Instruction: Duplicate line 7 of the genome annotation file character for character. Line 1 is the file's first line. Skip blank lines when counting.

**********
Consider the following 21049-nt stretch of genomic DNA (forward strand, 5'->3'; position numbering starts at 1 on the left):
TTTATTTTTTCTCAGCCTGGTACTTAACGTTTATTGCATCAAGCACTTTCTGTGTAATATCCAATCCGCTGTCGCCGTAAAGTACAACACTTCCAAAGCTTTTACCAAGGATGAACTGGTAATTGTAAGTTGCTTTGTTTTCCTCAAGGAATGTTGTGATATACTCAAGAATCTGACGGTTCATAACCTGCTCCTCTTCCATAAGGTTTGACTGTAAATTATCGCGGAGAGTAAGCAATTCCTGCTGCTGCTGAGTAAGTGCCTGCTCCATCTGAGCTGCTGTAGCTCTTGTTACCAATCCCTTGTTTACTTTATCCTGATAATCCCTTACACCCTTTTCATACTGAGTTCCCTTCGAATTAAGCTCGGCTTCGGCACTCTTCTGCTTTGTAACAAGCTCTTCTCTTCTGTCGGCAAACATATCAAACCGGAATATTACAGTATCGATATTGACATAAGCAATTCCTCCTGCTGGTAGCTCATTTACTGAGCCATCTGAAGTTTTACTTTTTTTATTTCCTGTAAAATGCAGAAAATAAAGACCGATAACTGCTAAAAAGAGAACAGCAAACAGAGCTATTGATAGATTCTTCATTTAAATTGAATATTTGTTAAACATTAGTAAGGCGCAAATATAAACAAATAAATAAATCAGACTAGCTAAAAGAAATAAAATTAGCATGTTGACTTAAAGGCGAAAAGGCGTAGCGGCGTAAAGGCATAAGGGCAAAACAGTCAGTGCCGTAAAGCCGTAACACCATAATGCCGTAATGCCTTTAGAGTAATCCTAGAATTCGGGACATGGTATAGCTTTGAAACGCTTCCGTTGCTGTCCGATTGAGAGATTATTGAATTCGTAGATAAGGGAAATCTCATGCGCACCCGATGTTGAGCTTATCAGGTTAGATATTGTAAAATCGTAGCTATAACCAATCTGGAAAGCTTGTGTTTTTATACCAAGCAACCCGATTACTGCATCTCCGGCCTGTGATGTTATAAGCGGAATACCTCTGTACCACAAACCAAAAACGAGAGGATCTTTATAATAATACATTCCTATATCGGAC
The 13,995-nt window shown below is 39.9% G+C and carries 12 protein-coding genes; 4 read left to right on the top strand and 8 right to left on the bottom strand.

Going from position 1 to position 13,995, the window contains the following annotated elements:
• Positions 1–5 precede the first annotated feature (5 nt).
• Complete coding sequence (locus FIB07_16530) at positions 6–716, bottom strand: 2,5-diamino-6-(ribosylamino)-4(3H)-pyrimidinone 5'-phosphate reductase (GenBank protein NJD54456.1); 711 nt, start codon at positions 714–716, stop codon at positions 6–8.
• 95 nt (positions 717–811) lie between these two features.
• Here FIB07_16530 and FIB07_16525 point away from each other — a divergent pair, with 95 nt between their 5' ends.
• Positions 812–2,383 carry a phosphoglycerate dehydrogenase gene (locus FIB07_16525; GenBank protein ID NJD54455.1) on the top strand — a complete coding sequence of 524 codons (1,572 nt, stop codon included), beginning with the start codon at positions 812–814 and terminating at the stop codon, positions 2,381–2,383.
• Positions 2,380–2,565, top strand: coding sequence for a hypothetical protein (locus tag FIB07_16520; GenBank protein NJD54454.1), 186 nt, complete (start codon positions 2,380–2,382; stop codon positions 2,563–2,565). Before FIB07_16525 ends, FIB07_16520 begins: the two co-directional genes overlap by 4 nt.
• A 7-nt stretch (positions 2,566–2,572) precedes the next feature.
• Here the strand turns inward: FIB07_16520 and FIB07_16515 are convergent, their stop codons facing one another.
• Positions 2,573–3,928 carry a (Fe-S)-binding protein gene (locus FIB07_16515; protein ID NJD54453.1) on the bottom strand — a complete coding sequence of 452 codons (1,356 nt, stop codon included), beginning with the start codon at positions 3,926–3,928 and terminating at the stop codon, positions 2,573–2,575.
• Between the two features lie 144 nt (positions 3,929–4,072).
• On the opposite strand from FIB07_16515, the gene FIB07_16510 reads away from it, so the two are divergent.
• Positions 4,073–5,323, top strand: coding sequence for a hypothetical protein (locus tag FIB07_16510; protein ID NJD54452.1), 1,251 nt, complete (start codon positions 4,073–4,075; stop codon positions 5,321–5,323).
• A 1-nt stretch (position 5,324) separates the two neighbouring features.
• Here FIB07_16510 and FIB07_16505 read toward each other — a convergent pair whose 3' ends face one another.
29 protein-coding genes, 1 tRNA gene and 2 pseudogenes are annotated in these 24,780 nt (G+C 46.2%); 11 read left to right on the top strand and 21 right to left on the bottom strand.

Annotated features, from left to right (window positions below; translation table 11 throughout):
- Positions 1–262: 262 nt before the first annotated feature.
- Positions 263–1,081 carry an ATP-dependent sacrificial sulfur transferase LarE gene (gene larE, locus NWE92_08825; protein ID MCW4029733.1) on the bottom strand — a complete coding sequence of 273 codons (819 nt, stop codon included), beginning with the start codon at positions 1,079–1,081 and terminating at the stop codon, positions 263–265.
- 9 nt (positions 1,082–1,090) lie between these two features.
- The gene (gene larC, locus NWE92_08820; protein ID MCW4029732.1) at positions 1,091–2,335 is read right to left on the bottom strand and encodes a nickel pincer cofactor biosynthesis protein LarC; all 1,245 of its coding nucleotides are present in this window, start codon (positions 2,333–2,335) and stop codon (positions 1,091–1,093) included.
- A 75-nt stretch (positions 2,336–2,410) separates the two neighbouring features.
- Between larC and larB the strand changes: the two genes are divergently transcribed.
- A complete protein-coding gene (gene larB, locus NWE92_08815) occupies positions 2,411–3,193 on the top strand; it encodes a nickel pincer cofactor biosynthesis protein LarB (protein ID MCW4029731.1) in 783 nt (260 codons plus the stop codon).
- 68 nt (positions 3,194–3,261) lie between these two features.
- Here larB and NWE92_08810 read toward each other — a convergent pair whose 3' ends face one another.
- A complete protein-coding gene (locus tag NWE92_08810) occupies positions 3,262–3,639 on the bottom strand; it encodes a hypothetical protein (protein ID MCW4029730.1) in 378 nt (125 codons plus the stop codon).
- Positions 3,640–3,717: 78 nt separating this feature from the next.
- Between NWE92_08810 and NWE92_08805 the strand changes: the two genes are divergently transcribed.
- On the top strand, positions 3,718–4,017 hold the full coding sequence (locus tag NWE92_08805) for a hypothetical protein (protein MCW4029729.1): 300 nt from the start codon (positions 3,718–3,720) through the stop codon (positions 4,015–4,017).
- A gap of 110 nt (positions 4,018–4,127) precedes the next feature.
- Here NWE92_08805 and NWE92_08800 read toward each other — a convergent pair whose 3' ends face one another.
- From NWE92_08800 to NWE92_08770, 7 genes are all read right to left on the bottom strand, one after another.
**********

• 95 nt (positions 717–811) lie between these two features.